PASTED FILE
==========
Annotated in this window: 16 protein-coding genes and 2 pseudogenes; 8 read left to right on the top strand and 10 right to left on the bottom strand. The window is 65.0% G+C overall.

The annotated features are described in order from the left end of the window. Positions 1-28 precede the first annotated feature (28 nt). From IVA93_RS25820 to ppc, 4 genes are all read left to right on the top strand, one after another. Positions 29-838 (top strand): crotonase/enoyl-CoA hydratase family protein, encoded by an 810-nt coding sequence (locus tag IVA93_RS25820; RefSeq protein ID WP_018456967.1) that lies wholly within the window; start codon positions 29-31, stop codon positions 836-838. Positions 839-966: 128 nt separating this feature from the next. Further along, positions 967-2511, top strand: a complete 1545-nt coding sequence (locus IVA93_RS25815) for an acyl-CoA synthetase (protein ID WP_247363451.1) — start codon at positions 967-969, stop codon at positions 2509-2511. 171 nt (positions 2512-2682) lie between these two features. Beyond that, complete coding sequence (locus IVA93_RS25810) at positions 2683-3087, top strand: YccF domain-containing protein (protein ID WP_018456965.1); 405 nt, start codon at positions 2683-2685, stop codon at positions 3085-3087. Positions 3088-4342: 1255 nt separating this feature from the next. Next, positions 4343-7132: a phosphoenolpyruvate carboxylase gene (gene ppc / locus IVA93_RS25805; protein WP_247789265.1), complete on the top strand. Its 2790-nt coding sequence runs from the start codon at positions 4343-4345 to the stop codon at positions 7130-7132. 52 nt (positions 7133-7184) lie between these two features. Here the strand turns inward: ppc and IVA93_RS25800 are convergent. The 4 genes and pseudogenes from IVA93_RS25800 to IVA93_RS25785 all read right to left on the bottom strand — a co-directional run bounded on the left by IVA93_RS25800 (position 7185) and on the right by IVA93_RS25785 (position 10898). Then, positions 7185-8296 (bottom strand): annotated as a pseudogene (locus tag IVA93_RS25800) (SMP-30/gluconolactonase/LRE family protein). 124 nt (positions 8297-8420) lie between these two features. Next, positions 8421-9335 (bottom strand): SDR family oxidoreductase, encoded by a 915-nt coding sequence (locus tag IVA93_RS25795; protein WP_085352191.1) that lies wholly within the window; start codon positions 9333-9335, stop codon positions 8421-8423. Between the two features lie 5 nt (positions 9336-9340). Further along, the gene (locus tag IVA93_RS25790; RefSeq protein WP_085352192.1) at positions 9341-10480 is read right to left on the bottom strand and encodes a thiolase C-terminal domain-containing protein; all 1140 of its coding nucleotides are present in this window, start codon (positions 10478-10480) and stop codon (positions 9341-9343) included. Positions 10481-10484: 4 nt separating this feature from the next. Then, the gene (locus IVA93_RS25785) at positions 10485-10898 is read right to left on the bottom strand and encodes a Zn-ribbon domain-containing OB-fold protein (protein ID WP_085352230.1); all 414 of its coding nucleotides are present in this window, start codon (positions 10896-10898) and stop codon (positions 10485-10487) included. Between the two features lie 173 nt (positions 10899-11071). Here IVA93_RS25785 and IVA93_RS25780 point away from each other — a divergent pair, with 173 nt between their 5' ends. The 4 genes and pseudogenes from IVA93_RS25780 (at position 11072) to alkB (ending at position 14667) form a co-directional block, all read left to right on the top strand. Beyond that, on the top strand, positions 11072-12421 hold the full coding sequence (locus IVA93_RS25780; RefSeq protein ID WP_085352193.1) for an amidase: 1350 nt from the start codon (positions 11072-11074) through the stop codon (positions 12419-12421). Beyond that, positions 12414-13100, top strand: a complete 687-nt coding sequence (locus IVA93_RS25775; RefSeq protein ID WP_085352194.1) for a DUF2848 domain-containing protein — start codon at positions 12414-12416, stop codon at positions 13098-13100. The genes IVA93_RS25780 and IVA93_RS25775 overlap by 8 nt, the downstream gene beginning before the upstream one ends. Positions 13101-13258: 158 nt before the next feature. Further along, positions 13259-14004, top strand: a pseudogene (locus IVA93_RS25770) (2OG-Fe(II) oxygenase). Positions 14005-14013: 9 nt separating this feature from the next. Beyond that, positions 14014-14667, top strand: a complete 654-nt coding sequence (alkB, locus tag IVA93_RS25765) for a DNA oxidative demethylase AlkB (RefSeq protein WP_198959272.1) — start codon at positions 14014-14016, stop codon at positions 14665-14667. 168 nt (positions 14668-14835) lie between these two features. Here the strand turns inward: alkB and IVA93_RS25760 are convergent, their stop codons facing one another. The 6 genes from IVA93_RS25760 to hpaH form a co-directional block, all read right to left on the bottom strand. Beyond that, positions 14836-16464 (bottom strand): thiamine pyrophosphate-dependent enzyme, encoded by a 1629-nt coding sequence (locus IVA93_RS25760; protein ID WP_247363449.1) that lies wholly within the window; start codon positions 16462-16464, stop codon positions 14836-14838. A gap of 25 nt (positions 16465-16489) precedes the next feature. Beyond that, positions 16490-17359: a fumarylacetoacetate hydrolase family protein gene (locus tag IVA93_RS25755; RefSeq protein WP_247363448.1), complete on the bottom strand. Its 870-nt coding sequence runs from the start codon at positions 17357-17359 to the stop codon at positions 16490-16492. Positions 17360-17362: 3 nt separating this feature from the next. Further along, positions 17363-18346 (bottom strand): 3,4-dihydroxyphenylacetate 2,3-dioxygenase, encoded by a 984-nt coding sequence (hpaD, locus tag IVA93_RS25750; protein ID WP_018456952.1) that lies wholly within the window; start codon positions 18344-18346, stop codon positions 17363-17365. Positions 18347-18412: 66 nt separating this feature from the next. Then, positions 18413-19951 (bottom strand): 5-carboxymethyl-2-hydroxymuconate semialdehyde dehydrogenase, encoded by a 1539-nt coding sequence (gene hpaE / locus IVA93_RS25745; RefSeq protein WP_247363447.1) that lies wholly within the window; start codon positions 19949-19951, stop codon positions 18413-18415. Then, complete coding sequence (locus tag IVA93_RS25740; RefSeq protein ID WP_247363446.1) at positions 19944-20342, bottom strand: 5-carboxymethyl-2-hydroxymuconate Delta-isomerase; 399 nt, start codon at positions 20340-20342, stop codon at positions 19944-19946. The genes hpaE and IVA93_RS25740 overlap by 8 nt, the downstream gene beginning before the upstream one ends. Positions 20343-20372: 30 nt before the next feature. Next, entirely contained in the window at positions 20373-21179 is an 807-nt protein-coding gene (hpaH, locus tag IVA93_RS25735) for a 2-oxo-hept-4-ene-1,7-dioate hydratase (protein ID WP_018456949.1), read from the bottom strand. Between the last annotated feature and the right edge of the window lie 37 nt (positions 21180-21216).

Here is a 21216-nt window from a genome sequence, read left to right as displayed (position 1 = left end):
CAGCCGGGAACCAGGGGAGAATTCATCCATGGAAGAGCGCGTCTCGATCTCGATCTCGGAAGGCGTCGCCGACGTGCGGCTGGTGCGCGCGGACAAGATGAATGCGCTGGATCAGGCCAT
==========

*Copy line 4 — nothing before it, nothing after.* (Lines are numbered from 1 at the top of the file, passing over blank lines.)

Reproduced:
CAGCCGGGAACCAGGGGAGAATTCATCCATGGAAGAGCGCGTCTCGATCTCGATCTCGGAAGGCGTCGCCGACGTGCGGCTGGTGCGCGCGGACAAGATGAATGCGCTGGATCAGGCCAT